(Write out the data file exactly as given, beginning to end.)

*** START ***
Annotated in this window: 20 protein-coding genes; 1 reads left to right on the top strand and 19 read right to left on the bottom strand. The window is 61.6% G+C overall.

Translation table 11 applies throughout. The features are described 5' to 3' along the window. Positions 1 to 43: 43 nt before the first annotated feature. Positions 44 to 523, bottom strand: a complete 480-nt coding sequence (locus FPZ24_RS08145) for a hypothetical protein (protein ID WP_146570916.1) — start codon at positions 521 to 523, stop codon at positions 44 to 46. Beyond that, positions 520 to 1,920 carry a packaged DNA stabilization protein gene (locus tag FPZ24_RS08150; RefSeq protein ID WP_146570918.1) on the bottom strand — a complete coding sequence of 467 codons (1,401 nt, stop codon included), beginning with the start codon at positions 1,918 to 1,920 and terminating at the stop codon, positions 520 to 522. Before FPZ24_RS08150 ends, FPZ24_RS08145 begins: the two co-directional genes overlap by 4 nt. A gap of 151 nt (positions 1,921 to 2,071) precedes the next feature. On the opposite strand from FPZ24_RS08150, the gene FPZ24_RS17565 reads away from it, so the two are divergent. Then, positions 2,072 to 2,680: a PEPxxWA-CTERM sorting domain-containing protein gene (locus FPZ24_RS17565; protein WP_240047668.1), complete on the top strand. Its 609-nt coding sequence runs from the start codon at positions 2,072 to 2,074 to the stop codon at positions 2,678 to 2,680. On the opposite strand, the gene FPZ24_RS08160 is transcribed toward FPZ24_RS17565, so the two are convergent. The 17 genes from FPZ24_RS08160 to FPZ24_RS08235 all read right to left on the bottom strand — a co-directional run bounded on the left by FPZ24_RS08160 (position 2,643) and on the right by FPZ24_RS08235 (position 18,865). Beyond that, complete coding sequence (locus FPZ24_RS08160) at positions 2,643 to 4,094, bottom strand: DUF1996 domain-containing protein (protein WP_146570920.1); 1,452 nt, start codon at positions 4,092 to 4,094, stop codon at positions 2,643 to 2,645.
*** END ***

Annotated in this window: 20 protein-coding genes; 1 reads left to right on the top strand and 19 read right to left on the bottom strand. The window is 61.6% G+C overall.

Translation table 11 applies throughout. The features are described 5' to 3' along the window. Positions 1 to 43: 43 nt before the first annotated feature. Positions 44 to 523, bottom strand: a complete 480-nt coding sequence (locus FPZ24_RS08145) for a hypothetical protein (protein ID WP_146570916.1) — start codon at positions 521 to 523, stop codon at positions 44 to 46. Beyond that, positions 520 to 1,920 carry a packaged DNA stabilization protein gene (locus tag FPZ24_RS08150; RefSeq protein ID WP_146570918.1) on the bottom strand — a complete coding sequence of 467 codons (1,401 nt, stop codon included), beginning with the start codon at positions 1,918 to 1,920 and terminating at the stop codon, positions 520 to 522. Before FPZ24_RS08150 ends, FPZ24_RS08145 begins: the two co-directional genes overlap by 4 nt. A gap of 151 nt (positions 1,921 to 2,071) precedes the next feature. On the opposite strand from FPZ24_RS08150, the gene FPZ24_RS17565 reads away from it, so the two are divergent. Then, positions 2,072 to 2,680: a PEPxxWA-CTERM sorting domain-containing protein gene (locus FPZ24_RS17565; protein WP_240047668.1), complete on the top strand. Its 609-nt coding sequence runs from the start codon at positions 2,072 to 2,074 to the stop codon at positions 2,678 to 2,680. On the opposite strand, the gene FPZ24_RS08160 is transcribed toward FPZ24_RS17565, so the two are convergent. The 17 genes from FPZ24_RS08160 to FPZ24_RS08235 all read right to left on the bottom strand — a co-directional run bounded on the left by FPZ24_RS08160 (position 2,643) and on the right by FPZ24_RS08235 (position 18,865). Beyond that, complete coding sequence (locus FPZ24_RS08160) at positions 2,643 to 4,094, bottom strand: DUF1996 domain-containing protein (protein WP_146570920.1); 1,452 nt, start codon at positions 4,092 to 4,094, stop codon at positions 2,643 to 2,645.